Digital Focus: Engineer Deutch wants DLP
technology back in KC
Despite the apparent benefits and much hype, digital technology has been taking only baby steps on its way to the Big Screen. In fact, little more than one tenth of 1% of the world's theaters (160 in total) have installed the technology (DN MyView 08.18.03) since 1999. And for Kansas City residents, there's been a big step back. Reader and rabid movie fan Keith Deutch, a product designer at Honeywell, reports that much to his dismay the only digital screen in the Kansas City Metro area was removed sometime after Star Wars: Episode II came out. Curious to find out why, he contacted the theater chain's corporate office. Customer relations rep Linda Garland offered up this explanation: "The main reasons for the DLP being moved from KC to another city were projector expense [an estimated $150K per projector], no other local digital screens to compete with, and the fact that movie-goers appear not to notice the difference." Deutch himself takes issue with the last part of that statement. "Several weeks after the movie Seabiscuit opened, I went to see it on an analog screen. There was a scratch down the right side of the frame for the first 20 minutes, and the screen had a slight frame jitter throughout the entire show," he says. Rumor has it that George Lucas will distribute Star Wars: Episode III exclusively in digital format for the two opening weeks. Some see it as a good strategy for creating momentum for digital cinema technology. But it could alienate movie fans like Deutch in the Kansas City area. With no digital screens within easy driving distance, they just might decide they'd rather wait for the DVD.
By experimenting with the photovoltaic reaction in solar cells, researchers at MIT have made a breakthrough in energy efficiency that significantly pushes the boundaries of current commercial cells on the market.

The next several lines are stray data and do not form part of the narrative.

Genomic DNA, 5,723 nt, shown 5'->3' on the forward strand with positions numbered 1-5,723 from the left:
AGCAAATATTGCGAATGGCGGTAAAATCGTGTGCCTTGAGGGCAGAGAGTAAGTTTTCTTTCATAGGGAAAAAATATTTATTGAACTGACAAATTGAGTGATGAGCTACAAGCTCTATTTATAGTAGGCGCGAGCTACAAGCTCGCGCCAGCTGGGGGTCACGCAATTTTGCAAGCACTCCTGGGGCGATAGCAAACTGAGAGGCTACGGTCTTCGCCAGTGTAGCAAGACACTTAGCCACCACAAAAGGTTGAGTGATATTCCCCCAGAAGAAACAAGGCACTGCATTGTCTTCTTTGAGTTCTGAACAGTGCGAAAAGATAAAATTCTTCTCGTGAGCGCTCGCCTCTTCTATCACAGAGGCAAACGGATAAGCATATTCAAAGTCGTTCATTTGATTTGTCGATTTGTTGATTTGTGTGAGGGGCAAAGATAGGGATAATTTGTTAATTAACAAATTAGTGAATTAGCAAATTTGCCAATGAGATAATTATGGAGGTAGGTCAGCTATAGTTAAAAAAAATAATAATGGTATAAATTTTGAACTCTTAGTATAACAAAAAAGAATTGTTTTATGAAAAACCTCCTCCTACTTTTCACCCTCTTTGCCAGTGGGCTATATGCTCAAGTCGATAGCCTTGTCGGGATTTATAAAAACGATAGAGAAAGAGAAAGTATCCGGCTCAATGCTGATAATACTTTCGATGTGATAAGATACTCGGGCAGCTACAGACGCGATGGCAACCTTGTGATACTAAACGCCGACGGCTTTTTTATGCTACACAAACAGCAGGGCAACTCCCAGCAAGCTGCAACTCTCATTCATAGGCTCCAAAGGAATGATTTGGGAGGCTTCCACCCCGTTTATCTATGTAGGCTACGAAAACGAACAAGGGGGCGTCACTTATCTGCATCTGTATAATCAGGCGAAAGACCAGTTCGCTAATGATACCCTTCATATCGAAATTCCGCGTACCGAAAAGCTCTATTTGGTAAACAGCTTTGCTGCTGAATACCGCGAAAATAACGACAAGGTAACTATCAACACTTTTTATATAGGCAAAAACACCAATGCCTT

In a world that's going green, industrial operations have a problem: Their processes involve materials that are potentially toxic, flammable, corrosive, or reactive. If improperly managed, this can precipitate dangerous health and environmental consequences.
A quick look into the merger of two powerhouse 3D printing OEMs and the new leader in rapid prototyping solutions, Stratasys. The industrial revolution is now led by 3D printing and engineers are given the opportunity to fully maximize their design capabilities, reduce their time-to-market and functionally test prototypes cheaper, faster and easier. Bruce Bradshaw, Director of Marketing in North America, will explore the large product offering and variety of materials that will help CAD designers articulate their product design with actual, physical prototypes. This broadcast will dive deep into technical information including application specific stories from real world customers and their experiences with 3D printing. 3D Printing is